The US justice department is to launch a civil rights investigation into the death of Eric Garner, a black man who was placed in an apparent chokehold by a white New York police officer.
The inquiry was announced by Attorney General Eric Holder after a grand jury decided against charging the officer.
That decision prompted streets protests in New York. Activists have called for a march in Washington next week.
President Barack Obama said the case “speaks to larger issues”.
The decision not to charge the officer came just a week after another grand jury in Missouri did not charge a white police officer who killed a black teenager in Ferguson, sparking riots there and protests across the country.
This week, in light of the Ferguson protests, President Obama sought emergency funding to improve police training and to restore trust in policing.
‘Fair and expeditious’
The New York case sparked attention when a video of Officer Daniel Pantaleo arresting Mr Garner surfaced in July.
In the incident, asthmatic Garner, 43, was heard on the video shouting “I can’t breathe!” as a number of officers restrained him on a street in New York.
That cry was echoed by protesters who marched through the streets in New York late on Wednesday, occasionally disrupting traffic.
Attorney General Eric Holder announced “an independent, thorough, fair and expeditious” investigation into potential civil rights violations in the case.
He also said the Department of Justice would conduct a “complete review” of material gathered in the local investigation. “All lives must be valued – all lives,” he said.
“Mr Garner’s death is one of several recent incidents across our great country that have tested the sense of trust that must exist between law enforcement officers and the communities they are charged to serve and to protect.”
He urged those who planned to demonstrate against the grand jury decision to do so peacefully, and said he was continuing a review of how to heal a “breakdown in trust” between law enforcement officers and communities.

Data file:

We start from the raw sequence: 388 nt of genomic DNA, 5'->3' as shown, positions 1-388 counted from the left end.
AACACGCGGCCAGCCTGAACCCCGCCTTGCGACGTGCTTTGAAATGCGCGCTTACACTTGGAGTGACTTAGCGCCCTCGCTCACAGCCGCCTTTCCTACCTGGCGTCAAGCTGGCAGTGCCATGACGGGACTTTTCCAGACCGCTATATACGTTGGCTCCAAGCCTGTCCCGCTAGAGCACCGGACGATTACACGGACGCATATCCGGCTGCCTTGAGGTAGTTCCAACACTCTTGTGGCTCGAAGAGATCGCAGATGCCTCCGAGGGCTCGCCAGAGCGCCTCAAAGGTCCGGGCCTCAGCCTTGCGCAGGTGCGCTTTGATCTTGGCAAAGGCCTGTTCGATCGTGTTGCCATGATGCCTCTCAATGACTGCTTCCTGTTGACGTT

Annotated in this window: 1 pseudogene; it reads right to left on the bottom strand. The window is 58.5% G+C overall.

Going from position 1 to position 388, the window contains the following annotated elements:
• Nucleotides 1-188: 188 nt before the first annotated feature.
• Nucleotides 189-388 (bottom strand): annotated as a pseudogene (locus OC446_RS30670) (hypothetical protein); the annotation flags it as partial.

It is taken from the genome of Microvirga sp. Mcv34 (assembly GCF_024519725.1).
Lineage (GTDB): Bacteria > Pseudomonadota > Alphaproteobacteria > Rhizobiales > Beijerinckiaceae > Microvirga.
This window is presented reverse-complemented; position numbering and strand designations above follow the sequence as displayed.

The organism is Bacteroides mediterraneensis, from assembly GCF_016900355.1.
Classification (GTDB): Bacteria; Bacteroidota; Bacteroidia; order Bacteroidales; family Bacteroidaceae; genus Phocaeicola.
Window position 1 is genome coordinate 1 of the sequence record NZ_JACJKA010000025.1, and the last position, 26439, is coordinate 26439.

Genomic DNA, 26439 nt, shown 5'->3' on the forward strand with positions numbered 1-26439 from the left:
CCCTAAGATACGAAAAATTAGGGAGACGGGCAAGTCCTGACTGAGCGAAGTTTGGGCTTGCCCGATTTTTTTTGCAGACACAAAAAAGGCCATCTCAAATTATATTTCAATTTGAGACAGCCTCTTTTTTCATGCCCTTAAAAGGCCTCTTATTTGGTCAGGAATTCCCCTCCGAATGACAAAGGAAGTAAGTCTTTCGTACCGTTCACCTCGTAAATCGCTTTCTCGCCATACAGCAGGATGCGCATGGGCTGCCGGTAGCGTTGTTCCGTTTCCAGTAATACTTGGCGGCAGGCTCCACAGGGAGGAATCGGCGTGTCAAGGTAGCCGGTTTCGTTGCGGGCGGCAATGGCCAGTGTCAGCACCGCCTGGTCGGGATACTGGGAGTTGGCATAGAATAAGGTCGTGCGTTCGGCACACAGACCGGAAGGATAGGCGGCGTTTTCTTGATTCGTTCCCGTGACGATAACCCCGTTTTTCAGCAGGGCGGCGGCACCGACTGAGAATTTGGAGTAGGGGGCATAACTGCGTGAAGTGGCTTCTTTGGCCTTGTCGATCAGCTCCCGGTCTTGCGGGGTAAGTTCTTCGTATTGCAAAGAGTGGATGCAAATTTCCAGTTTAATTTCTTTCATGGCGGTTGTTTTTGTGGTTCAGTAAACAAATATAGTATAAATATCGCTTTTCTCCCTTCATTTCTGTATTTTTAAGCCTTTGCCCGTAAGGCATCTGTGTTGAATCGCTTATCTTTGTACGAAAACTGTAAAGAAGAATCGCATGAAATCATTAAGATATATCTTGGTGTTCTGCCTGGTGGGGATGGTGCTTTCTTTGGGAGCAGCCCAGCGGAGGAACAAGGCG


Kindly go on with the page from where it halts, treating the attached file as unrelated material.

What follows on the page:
In isolation, the decision of the grand jury in Staten Island not to indict the white NYPD officer Daniel Pantaleo would have sparked anger.
The fact that it came less than 10 days after a grand jury in Missouri decided that the white officer involved in the shooting of Michael Brown should not face criminal charges has amplified the sense of racial injustice felt by those who believe the decision is inexplicable.
In contrast to Ferguson, there is video evidence showing what happened in Staten Island. New York’s medical examiner had already ruled that the death of Eric Garner was a homicide, and that the chokehold contributed to it.
Even though America has a black president and a black attorney general, Eric Holder, this will reinforce the widespread feeling in poor African-American communities that the criminal justice system is weighted against them, and that the law is not colour-blind.
After the grand jury decision President Obama said: “When anybody in this country is not being treated equally under the law, that is a problem, and it’s my job as president to help solve it.”
New York Mayor Bill de Blasio called the outcome “one that many in our city did not want” and appealed for a “peaceful, constructive” response.
‘Fight to the end’
Garner family lawyer Jonathon Moore said he was “astonished” by it, and Eric Garner’s widow, Esaw Garner, said her husband’s death would “not be in vain”.
“I’m determined to get justice for my husband, because he shouldn’t have been killed in that way,” she said. “As long as I have a breath in my body, I will fight the fight to the end.”
Mr Garner’s daughter, Erica Snipes, told the BBC she was outraged.
“On that video you can see the most cruel horrible thing that someone could do to someone,” she added. “It’s just not right.”
Civil rights activists Al Sharpton called for a march in Washington on 13 December. “We have no confidence in local state prosecutions because state prosecutors work hand in hand with the local police,” he said.
Mr Pantaleo issued a statement in which he said it was never his “intention to harm anyone” and that he was praying for Garner and his family.
Mobile phone video of the incident shot by a witness showed Garner verbally refusing to be handcuffed. Mr Pantaleo restrained him, holding him by the neck.
The city’s medical examiner’s office said Garner’s death was caused by “the compression of his chest and prone positioning during physical restraint by police”.
But it said other factors contributing to his death included asthma and heart disease.
Mr Pantaleo’s lawyer had argued he had used a move taught by the police department, not a chokehold which is banned under New York Police Department policy.
Following Garner’s death, New York Police Commissioner William Bratton ordered officers at the nation’s largest police department to undergo retraining on restraint.